I am so excited about the opportunity to help students of all ages connect to their own passions for learning, in any subject. I look forward to accompanying students through any challenges that stand in the way of that connection and leading students to their own version of success. I've worked across various sectors and have always maintained a love for one-on-one teaching, especially working with children and teaching languages. My experience includes living, working, and traveling abroad, and I rely on this intercultural perspective when presenting language and social studies lessons. I am particularly adept at grammar, editing, and writing and can help students in the early phases of learning reading and self-expression. I look forward to joining in your learning journey!
Education & Certification
Undergraduate Degree: University of Illinois at Urbana-Champaign - Bachelors, 1) Spanish 2) History
Graduate Degree: The New School - Masters, 1) International Affairs 2) Environmental Policy
Waste management, sustainability, global affairs, intercultural exchange, outdoor recreation, yoga and meditation.
Q & A
What is your teaching philosophy?
I love asking students (of all ages) which subjects they most enjoy, which they least enjoy, and where they think they need the most help in order to empower them to be proactive participants in their tutoring sessions. Learners of all ages have subject matters that motivate and excite them, and I like to leverage those to engage students where subject matter may be less appealing or inspiring. If I know where a student's strengths are, we can apply those to areas that may present more of a challenge.
What might you do in a typical first session with a student?
I would get an overview of the student's subject material, prior experience with the coursework, and goals for tutoring. In addition, I would go through at least 15-20 minutes of material to assess the student's learning style and any outstanding challenges.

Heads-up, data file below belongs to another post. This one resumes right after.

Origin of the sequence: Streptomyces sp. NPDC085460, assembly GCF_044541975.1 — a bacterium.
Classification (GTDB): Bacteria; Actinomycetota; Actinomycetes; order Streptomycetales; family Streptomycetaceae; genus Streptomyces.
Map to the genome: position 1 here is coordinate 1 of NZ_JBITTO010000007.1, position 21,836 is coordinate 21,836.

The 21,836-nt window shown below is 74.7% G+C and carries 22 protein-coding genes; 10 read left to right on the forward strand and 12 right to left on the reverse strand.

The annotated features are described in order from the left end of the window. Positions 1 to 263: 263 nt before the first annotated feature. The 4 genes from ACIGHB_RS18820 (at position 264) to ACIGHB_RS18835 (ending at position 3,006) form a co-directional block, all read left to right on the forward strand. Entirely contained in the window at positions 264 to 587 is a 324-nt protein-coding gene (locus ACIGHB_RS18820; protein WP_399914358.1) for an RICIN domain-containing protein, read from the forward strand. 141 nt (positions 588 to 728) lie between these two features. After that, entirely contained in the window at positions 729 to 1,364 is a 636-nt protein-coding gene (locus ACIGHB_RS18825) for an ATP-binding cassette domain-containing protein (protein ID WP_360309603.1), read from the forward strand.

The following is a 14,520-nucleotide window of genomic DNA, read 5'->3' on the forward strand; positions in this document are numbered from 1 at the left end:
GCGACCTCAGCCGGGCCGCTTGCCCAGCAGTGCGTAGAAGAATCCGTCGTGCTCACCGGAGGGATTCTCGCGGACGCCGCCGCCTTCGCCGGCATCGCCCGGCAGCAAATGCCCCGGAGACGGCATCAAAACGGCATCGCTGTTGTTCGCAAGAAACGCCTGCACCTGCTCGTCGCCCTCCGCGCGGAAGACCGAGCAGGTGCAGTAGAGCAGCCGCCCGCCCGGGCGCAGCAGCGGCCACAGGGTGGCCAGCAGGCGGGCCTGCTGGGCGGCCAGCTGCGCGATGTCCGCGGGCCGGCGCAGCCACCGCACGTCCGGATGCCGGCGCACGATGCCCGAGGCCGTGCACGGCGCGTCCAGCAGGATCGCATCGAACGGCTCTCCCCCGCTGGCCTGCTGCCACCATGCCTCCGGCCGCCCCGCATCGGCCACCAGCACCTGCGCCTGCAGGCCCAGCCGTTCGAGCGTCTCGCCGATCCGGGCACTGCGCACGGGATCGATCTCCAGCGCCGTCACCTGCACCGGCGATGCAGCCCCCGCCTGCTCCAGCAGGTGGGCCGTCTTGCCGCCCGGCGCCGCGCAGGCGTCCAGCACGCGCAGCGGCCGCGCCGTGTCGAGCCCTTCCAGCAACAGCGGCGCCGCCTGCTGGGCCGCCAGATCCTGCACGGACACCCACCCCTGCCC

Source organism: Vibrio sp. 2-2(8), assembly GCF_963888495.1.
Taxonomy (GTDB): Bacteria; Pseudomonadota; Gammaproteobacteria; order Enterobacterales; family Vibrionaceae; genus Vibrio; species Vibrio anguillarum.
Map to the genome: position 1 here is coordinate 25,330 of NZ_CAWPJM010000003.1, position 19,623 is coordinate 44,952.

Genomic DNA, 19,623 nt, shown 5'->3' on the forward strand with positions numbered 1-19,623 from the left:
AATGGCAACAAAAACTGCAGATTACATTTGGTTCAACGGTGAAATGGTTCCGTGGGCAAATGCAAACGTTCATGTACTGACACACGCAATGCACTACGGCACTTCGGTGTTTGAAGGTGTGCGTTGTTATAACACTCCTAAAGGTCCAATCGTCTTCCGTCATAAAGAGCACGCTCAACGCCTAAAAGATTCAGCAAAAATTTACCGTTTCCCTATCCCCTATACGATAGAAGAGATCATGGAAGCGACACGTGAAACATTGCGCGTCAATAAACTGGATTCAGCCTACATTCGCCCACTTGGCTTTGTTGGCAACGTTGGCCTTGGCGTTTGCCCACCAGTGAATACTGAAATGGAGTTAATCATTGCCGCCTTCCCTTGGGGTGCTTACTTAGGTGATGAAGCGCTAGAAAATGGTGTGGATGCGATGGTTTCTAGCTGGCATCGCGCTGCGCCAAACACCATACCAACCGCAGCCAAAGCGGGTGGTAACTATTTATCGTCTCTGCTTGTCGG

How would you help a student stay motivated?
Find a way for that student to stay connected to the material through a personal interest - a way that it's relevant for him or her. Remind the student that progress is what's important (not perfection!) and that effort is valued.
How can you help a student become an independent learner?
Help the student find a rhythm that works for him/her -- a paradigm that the student can follow with confidence -- and continue to build off of that basis of understanding.
If a student has difficulty learning a skill or concept, what would you do?
I break the concept down into something more basic that can be mastered initially, and slowly build upon that, step by step.
How do you help students who are struggling with reading comprehension?
One opportunity is to pick out characters, adjectives, and salient story points that can be anchors of understanding for the student. It's also important to ensure that comprehension isn't being hindered by vocabulary, which can sometimes be overwhelming for a beginning student. Complex vocabulary can be broken down into more simple verbs and descriptions.